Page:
Seeing More At Once

Core Facilities Add Multi-Modal In Vivo Imaging System

Contact

Jerry Grillo
Communications Officer II
Parker H. Petit Institute for
Bioengineering and Bioscience

Sidebar Content
No sidebar content submitted.
Summaries

Summary Sentence:

Core Facilities Add Multi-Modal In Vivo Imaging System

Full Summary:

Core Facilities Add Multi-Modal In Vivo Imaging System

Media
  • Steve Woodard Steve Woodard
    (image/jpeg)

For years, researchers at the Parker H. Petit Institute for Bioengineering and Bioscience have relied on a collection of state-of-the-art tools known as “core facilities,” to help them tackle complex medical research problems and make the discoveries that can improve human health and healthcare.

The toolbox just got a little bigger. Recently, the Petit Institute added to its core facilities with the acquisition of an IVIS SpectrumCT In Vivo Imaging System, thanks to an NIH Shared Instrumentation Grant.

“This is a high end piece of equipment,” says Steve Woodard, core facilities manager. “And it’s somewhat unique as it combines multiple imaging modalities into one unit. So it’s a bioluminescence/fluorescence imager, and also a CT imager. It’s a hybrid.”

And it is extremely valuable to the researchers who will be using it, Woodard adds, because they can use different imaging modalities on the same specimen, without having to transport the specimen from one instrument to another.

“It allows you to do experiments you couldn’t do otherwise,” says Andrés García, a Regents Professor in the George W. Woodruff School of Mechanical Engineering at the Georgia Institute of Technology, who serves on the Core Facilities Advisory Committee and led the grant writing process.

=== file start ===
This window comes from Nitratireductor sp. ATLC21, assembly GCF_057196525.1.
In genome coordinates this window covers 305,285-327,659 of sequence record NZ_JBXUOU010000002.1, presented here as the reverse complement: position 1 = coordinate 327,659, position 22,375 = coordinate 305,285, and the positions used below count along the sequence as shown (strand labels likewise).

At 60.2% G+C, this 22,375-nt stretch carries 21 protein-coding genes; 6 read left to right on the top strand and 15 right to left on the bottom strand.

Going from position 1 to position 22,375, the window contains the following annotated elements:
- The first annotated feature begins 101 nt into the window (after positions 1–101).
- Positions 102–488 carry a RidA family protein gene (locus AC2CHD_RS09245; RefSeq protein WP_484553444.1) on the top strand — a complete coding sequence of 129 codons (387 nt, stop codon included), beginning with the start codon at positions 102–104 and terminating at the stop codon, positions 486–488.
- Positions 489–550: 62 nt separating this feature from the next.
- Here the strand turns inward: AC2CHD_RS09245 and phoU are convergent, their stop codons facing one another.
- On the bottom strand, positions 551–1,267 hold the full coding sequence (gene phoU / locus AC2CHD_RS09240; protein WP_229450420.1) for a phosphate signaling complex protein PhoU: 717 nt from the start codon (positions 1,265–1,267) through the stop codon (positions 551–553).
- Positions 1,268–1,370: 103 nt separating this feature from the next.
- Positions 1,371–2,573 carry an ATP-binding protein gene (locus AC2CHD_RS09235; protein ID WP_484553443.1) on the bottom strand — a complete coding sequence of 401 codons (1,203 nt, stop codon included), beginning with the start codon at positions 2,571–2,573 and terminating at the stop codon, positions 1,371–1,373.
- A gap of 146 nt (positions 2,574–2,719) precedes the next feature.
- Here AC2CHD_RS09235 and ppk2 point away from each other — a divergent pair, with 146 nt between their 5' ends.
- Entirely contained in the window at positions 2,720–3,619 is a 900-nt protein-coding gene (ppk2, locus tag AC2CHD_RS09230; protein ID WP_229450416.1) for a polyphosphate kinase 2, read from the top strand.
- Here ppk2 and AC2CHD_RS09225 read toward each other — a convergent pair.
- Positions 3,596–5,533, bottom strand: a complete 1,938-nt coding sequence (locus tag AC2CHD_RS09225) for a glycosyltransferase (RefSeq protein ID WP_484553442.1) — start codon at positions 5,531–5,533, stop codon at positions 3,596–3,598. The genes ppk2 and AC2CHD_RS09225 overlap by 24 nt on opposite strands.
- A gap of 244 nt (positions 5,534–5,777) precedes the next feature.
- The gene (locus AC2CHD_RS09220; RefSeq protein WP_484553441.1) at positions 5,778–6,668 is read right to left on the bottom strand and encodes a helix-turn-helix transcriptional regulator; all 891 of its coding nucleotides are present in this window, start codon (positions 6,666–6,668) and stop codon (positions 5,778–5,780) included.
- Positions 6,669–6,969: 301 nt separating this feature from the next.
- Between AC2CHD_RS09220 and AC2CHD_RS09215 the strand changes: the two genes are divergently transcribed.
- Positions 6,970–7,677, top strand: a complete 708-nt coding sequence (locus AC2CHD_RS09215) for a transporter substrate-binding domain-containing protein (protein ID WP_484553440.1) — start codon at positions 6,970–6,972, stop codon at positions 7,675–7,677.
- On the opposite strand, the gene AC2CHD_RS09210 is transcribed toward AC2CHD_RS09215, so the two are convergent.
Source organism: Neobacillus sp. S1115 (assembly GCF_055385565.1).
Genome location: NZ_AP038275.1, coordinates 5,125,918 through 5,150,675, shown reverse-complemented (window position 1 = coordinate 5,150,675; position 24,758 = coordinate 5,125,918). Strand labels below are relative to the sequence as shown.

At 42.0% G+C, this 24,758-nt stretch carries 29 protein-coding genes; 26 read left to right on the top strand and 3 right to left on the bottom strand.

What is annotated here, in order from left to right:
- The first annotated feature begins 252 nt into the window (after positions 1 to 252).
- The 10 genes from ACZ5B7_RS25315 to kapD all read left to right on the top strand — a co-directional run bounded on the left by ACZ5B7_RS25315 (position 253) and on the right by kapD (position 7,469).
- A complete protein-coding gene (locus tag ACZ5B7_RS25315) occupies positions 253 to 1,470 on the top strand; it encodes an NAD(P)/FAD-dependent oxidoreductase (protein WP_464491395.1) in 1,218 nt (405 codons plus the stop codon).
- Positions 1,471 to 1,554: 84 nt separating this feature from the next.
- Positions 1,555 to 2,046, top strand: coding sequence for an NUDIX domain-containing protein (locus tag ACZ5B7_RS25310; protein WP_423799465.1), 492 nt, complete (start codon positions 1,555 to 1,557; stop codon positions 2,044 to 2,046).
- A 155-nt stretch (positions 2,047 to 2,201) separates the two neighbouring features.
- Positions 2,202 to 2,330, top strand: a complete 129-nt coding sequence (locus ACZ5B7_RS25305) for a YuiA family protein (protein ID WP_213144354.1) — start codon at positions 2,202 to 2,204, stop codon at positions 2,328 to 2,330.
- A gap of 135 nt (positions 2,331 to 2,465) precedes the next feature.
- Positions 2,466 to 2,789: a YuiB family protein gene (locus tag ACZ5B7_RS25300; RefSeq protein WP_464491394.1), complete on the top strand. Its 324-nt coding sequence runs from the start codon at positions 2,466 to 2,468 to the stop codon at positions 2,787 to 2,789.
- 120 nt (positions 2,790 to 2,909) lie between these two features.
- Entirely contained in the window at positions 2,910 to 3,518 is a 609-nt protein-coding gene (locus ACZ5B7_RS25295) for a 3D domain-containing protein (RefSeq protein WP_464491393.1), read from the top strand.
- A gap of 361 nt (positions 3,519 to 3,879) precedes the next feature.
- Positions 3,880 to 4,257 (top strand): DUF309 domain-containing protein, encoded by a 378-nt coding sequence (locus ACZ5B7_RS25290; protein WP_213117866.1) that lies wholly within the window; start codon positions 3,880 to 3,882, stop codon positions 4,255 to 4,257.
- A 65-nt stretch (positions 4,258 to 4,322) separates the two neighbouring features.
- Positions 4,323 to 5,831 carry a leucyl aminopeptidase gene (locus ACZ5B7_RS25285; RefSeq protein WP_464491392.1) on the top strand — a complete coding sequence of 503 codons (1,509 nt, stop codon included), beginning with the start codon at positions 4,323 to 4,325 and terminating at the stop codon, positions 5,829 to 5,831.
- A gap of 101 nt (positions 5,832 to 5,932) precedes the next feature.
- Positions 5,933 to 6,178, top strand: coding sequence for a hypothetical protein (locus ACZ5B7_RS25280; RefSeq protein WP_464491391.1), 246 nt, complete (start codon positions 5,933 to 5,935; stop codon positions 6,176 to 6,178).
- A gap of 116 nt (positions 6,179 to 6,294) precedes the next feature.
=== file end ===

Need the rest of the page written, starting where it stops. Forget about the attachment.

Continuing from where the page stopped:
Users will be able to employ the imaging system to characterize disease progression and track therapeutic effects, essentially visualizing multiple events (using one or more specimens) simultaneously, ostensibly extracting the maximum amount of information from each subject, enabling a better understanding of disease biology.

“This is sensitive, fast technology, and the data is more consistent,” García says. “Also, as a core facility many groups will benefit – at least 15 to 20 NIH supported groups that we’ve identified. They’ll have access to the latest in multi-modal in vivo imaging.”

Contact:

Jerry Grillo
Communications Officer II
Parker H. Petit Institute for
Bioengineering and Bioscience

Additional Information

Groups

Parker H. Petit Institute for Bioengineering and Bioscience (IBB)

Categories
No categories were selected.
Related Core Research Areas
Bioengineering and Bioscience
Newsroom Topics
No newsroom topics were selected.
Keywords
No keywords were submitted.
Status
  • Created By: Jerry Grillo
  • Workflow Status: Published
  • Created On: Mar 30, 2015 - 10:34am
  • Last Updated: Oct 7, 2016 - 11:03pm